As a good rule of thumb we aim to interview 5-7 users per user group, but depending on what is being designed, it may sometimes be more.

Step 2: Run user interviews

We then move on to running user interviews.  These are semi-structured, one-to-one sessions lasting 30-60 minutes each (but if time is tight for some key users, we’ll take 20mins if that’s all we can get!).

The aim of these interviews is to understand users in depth and find out what their current behaviours, pain points, goals and expectations are.  As such, we try to make the interviews conversational in style so that the interviewees feel comfortable sharing their honest thoughts and feedback. 

At the end of this user research study, we then write a lean report containing the findings which we present back to the project stakeholders.

Step 3: Create personas

Once we’ve got the qualitative data from the user interviews, a good way to summarise the findings in a way that is easily accessible to the team and throughout the process is personas. 

Having these personas helps to put you in the mindset of the different user types as you consider all the potential user journeys.

Step 4: Map out user journeys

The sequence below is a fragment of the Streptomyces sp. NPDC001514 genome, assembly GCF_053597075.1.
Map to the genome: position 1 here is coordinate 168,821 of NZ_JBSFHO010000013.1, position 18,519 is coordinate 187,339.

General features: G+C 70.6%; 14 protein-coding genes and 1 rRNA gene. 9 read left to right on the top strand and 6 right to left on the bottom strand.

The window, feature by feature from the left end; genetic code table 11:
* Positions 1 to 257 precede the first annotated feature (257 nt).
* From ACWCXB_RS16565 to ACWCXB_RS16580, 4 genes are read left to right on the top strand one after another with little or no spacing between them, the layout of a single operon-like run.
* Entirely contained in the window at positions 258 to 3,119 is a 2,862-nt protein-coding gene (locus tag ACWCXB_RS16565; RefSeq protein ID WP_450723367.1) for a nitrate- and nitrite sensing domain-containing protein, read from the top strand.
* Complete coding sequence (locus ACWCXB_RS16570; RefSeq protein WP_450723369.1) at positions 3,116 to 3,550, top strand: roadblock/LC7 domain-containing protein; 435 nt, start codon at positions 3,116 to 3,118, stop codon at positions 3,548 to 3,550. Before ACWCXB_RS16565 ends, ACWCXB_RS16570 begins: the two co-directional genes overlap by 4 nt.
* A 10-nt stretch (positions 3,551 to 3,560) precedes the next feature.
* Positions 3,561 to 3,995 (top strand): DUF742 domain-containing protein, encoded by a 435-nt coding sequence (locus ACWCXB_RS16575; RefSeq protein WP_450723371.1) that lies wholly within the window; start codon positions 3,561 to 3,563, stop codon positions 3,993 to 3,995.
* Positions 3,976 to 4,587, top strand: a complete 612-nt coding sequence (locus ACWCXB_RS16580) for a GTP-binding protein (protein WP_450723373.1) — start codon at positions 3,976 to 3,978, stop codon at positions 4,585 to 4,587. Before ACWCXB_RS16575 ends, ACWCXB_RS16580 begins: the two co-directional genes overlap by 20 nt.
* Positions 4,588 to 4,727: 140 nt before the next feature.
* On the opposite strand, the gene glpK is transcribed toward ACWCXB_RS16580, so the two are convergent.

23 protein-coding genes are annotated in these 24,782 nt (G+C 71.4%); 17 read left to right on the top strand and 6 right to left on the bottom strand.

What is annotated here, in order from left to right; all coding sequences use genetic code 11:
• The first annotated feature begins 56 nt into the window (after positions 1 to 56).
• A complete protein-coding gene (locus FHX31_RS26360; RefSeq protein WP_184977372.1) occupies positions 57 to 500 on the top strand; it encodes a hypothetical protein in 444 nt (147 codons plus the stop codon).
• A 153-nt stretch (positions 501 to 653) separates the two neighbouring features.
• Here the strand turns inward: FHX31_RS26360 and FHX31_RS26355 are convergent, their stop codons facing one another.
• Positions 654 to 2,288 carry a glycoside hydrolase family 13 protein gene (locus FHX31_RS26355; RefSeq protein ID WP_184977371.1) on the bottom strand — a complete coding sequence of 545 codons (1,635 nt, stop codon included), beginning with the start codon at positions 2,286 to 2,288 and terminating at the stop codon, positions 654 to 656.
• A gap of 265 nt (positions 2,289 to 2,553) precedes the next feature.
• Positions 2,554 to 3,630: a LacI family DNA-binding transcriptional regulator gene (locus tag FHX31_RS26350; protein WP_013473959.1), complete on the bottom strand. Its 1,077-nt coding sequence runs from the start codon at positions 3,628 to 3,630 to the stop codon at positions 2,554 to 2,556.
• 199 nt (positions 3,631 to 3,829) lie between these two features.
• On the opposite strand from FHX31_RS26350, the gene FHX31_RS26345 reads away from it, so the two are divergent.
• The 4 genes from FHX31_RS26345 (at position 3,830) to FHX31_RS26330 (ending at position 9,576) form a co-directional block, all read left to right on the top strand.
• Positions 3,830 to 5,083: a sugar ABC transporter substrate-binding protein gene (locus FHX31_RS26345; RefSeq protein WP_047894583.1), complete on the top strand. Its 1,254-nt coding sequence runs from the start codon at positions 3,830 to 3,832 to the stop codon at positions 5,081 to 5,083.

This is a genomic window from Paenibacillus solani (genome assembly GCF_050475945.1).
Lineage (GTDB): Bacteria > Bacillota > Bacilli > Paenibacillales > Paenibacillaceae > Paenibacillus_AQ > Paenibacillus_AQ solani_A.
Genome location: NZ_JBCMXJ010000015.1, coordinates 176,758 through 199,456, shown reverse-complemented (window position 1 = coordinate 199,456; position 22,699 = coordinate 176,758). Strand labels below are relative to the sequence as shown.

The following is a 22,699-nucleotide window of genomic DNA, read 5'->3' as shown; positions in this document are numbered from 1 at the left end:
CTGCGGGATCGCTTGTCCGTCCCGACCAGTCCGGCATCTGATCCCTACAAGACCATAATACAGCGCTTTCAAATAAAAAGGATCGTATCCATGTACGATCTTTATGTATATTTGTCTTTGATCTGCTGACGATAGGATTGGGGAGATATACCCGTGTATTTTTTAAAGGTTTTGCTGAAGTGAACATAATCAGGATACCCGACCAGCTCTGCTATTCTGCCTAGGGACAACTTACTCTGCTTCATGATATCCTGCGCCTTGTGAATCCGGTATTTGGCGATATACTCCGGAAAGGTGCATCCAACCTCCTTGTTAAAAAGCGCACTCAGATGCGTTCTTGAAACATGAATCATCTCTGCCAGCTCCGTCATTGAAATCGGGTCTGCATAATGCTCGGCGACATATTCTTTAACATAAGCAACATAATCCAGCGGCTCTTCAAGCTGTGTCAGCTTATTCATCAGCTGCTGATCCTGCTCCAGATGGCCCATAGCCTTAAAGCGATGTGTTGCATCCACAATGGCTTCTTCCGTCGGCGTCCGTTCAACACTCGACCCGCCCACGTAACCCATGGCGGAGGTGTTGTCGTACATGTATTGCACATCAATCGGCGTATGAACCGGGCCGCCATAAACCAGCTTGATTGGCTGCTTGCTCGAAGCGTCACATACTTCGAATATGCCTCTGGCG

Using the personas we create in step 3, we then move on to mapping out the user journeys, with one user journey per goal.

The user journey map has several layers but we’ll only use the layers that are relevant to the specific project that we’re working on. (You can download a free mental model mapping template here.)

When mapping expected user journeys, we’re looking to understand users' mental models - i.e. how they think about achieving the task.  

There are two ways that we’ll typically approach this activity, depending on the project; either mapping out the expected user journeys (i.e. what the ideal journey is for the users); or mapping out the current user journey (i.e. their actual journey, as is).

When creating the map, we first want to identify three key things:

  1. The trigger - what triggers the user to start the process

  2. The goal - what the user is trying to achieve

  3. The behaviour(s) - the actions the user expects to (or currently) take

The journey is then mapped out from users’ initial thoughts and needs before they even access the particular product/service in question.  We’ll then look beyond their touch-points with the product to understand the context they are in, and identify the potential opportunities of customer need currently going unfulfilled that our solution needs to resolve.

Step 5: Map out page flows

Only once we’ve mapped out the user journeys do we move onto mapping out how the system will be designed to match the mental models we created in the previous step.

In this stage, we’re describing the key functionalities and content needed on each step, and in what order they need to appear.

Step 6: Create a prototype